The heating assembly 26 includes a primary heating element 36 and a heating control system 38 which is substantially contained within a protective housing 40 and which senses the presence of fluid collected within the reservoir 24 and selectively activates the primary heating element. (See FIGS. 2, 4 and 5). The housing 40 is secured to the blower assembly 20 by bolts or other suitable means and rests on the top edge of the reservoir 24. It shields the operator from potential electrical shock from contact with the heating control system 38 and protects the system 38 from damage. The primary heating element is advantageously, but not necessarily, an electrically powered heating coil which conducts between nine and fourteen amperes of current at a power output of between 1000and 1500 watts. It is also preferably coated with teflon, which is resistant to damage from exposure to the fluid. As illustrated in FIGS. 1 and 4, the base of the heating element 36 is substantially U-shaped and is attached to the bottom 30 of the reservoir by clamps 44. The two upper sections 45(a) and (b) of the heating element 36 extend vertically through openings contained within the bottom of the housing 40.
The heating control system 38 includes a floater 46, a heating power switch 48 which activates the primary heating element 36 in response to contact with the floater, and a thermal disk overheating protector 50 that selectively limits the thermal output of the heating element 36. (See FIGS. 2 and 5). More particularly, as shown in FIG. 2, the floater includes a shaft 52 which is capped at its base by a disk 54 and extends vertically within the reservoir 24 so that the disk of the floater sits on the bottom 30 of the reservoir when the reservoir is empty of the fluid. The floater is also made of a suitably buoyant material, such as aluminum or stainless steel, so that it rises upward from the bottom 30 of the reservoir as the reservoir fills with the fluid. In order to stabilize the movement of the floater 46, the shaft 52 extends through a bore within the bottom 30 of the housing 40 and telescopes within a stationary outer shaft 55 which is connected to the housing 40.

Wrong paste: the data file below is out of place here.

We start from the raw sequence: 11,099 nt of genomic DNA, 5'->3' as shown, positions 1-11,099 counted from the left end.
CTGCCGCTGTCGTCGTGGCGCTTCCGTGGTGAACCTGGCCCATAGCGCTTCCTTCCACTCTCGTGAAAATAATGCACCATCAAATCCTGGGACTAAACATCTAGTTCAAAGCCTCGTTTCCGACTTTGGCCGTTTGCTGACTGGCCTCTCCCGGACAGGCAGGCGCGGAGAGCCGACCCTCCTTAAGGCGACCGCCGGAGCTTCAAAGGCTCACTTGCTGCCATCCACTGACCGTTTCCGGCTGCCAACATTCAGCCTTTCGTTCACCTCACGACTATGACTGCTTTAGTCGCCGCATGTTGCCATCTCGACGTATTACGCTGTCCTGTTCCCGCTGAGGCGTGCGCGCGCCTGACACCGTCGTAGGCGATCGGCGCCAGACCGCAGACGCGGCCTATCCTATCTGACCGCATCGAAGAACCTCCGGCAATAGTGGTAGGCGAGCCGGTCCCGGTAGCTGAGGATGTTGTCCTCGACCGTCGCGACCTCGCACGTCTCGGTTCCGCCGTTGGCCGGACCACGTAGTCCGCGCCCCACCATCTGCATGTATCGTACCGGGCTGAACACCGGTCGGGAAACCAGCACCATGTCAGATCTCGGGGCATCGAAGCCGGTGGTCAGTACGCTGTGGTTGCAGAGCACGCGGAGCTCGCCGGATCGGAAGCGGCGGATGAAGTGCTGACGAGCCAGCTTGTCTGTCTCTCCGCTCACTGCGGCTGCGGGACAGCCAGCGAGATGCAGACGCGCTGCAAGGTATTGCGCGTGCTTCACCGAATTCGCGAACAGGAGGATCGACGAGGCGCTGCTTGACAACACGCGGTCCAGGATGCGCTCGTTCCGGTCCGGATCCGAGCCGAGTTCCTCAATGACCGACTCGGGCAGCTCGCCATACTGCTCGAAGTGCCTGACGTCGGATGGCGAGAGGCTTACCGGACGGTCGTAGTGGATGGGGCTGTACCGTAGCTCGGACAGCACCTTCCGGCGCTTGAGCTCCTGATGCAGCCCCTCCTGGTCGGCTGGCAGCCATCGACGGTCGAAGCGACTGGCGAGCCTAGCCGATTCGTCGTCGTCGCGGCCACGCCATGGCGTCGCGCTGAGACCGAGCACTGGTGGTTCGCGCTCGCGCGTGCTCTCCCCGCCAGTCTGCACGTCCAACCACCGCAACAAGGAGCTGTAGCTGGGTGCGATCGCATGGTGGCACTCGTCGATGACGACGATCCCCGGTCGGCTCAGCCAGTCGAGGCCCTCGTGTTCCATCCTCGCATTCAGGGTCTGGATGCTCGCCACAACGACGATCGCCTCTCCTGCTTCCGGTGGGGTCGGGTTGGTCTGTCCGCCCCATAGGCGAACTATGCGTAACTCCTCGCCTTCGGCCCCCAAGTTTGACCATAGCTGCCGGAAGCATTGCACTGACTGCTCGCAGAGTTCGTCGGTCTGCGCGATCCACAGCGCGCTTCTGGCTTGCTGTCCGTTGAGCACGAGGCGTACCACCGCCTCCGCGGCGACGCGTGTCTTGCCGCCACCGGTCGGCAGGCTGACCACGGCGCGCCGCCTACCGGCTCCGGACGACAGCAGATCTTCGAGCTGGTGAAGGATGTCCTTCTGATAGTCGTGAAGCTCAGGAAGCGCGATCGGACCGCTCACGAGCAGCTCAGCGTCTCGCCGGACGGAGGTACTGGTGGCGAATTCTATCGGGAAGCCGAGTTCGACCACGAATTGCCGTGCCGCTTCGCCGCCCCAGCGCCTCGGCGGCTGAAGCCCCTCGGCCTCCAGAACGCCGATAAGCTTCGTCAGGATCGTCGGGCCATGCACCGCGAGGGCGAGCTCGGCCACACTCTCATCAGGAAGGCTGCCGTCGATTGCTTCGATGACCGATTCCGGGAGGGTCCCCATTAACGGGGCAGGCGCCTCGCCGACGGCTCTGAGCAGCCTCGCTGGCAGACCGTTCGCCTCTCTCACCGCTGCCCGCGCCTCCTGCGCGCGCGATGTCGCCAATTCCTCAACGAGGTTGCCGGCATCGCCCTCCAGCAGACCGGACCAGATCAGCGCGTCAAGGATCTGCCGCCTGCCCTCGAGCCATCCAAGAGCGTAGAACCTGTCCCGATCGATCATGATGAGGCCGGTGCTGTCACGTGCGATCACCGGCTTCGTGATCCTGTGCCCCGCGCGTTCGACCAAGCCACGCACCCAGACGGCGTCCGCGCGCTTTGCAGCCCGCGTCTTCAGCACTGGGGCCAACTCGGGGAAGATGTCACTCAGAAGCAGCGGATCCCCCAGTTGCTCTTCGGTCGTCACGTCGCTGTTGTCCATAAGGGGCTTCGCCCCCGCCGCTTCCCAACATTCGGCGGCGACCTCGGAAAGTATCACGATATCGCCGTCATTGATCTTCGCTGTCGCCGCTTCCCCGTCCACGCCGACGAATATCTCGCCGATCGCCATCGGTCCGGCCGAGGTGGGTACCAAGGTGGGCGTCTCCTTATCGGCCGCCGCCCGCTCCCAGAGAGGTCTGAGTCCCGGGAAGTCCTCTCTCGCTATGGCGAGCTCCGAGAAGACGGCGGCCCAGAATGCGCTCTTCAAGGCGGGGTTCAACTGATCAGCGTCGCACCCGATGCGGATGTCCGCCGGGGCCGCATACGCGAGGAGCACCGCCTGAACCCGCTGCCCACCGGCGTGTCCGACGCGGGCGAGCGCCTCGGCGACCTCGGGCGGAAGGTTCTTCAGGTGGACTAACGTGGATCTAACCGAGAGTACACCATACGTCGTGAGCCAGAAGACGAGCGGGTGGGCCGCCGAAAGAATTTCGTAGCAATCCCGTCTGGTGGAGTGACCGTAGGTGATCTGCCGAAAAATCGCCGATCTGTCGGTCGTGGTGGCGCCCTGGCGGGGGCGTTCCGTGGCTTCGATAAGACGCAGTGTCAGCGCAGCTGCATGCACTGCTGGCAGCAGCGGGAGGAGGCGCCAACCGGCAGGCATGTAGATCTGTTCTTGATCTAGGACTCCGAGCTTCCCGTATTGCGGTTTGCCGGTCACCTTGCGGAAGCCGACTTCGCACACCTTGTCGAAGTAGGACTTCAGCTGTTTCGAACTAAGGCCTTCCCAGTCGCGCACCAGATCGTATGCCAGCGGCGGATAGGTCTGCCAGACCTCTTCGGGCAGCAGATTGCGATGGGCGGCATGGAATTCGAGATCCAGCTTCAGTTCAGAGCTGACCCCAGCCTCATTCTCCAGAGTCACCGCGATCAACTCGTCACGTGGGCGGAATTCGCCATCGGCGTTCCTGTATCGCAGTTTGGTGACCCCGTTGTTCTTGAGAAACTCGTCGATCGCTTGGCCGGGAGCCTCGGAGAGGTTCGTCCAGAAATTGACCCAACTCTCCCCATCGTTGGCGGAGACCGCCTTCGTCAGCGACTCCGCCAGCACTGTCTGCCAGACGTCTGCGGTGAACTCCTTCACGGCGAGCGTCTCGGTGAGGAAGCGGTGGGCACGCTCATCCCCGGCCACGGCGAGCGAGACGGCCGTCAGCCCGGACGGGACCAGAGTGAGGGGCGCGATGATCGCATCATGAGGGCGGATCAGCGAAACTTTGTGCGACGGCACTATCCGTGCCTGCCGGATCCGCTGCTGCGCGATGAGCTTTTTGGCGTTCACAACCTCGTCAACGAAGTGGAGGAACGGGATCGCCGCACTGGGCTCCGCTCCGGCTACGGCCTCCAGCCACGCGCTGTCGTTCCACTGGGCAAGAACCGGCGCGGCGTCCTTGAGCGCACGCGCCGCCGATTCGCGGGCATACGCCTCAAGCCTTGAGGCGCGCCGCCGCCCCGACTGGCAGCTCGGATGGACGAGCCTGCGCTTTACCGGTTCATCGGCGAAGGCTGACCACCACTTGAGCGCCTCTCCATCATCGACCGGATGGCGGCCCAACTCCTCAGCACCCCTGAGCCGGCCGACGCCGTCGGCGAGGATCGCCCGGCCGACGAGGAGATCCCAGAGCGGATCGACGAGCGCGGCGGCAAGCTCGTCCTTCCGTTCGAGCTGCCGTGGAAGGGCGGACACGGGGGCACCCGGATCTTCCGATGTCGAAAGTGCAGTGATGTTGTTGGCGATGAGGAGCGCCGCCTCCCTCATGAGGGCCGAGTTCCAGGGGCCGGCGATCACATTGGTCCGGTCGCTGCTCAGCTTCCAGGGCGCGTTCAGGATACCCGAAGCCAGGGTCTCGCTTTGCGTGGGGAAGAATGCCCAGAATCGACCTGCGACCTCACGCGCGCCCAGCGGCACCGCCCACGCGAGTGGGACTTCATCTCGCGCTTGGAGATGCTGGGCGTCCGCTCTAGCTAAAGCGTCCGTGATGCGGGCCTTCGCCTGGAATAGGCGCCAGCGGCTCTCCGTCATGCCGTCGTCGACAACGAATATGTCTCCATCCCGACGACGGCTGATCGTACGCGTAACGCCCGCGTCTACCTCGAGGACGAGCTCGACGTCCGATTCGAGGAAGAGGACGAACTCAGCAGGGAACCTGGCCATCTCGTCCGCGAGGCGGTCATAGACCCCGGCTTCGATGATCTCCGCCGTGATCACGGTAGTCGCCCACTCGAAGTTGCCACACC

The power switch 48 is attached to the housing 40 and includes a pivotable arm 56, which triggers the switch 48, and terminals 58 and 60 for receiving current supplied by a power cable 66 having an electrical plug 67. (See FIGS. 2 and 5). The switch 48 is any suitable microswitch, such as microswitch model No. A-20GV-B7-K made by Fisher Mfg. of Gardena, California, which preferably, but not necessarily, conducts about 20 amperes of alternating current at between 125 and 220 volts. The arm 56 of the switch 48 abuts the free end of the shaft 52 of the floater 46 such that when the floater rises the arm pivots upward. As shown schematically in FIG. 5, the power cable 66 also contains a ground wire 68 and a pair of electrical current wires 70 and 72, and is connected to a suitable electrical power supply (not shown). As depicted in FIG. 5, the current wire 70 is connected to an electrically conductive terminal associated with the end of a terminal upper section 45(b) of the primary heating element 36. On the other hand, the current wire 72 is connected to the terminal 60 of the heating power switch 48. The free end of the ground wire 68 is preferably secured to the housing 40.
The protector 50 is secured to the housing 40 and contains two electrically conductive terminals 76 and 78. An electrical wire 80 extends from the terminal 58 of the power switch 48 to a terminal 76 situated on the protector 50, while a wire 82 leads from the other terminal 78 located on the protector to the remaining upper section 45(a) of the primary heating element 36. (See FIGS. 2 and 4). The protector acts somewhat like a thermostat and serves to limit the thermal output of the primary heating element by providing increased resistance to the flow of electrical current through the primary heating element as the temperature of the primary heating element increases. Thus, the thermal output of the primary heating element substantially reaches a steady state limit, because the protector 50 has decreased the conduction of electrical current by the primary heating element. The protector preferably substantially reduces the current through the primary heating element 36 when the primary heating element reaches a temperature of 210° C. A suitable protector for this purpose is sold by Elmwood, Inc. of California under model No. 157-33-L220-90 /M.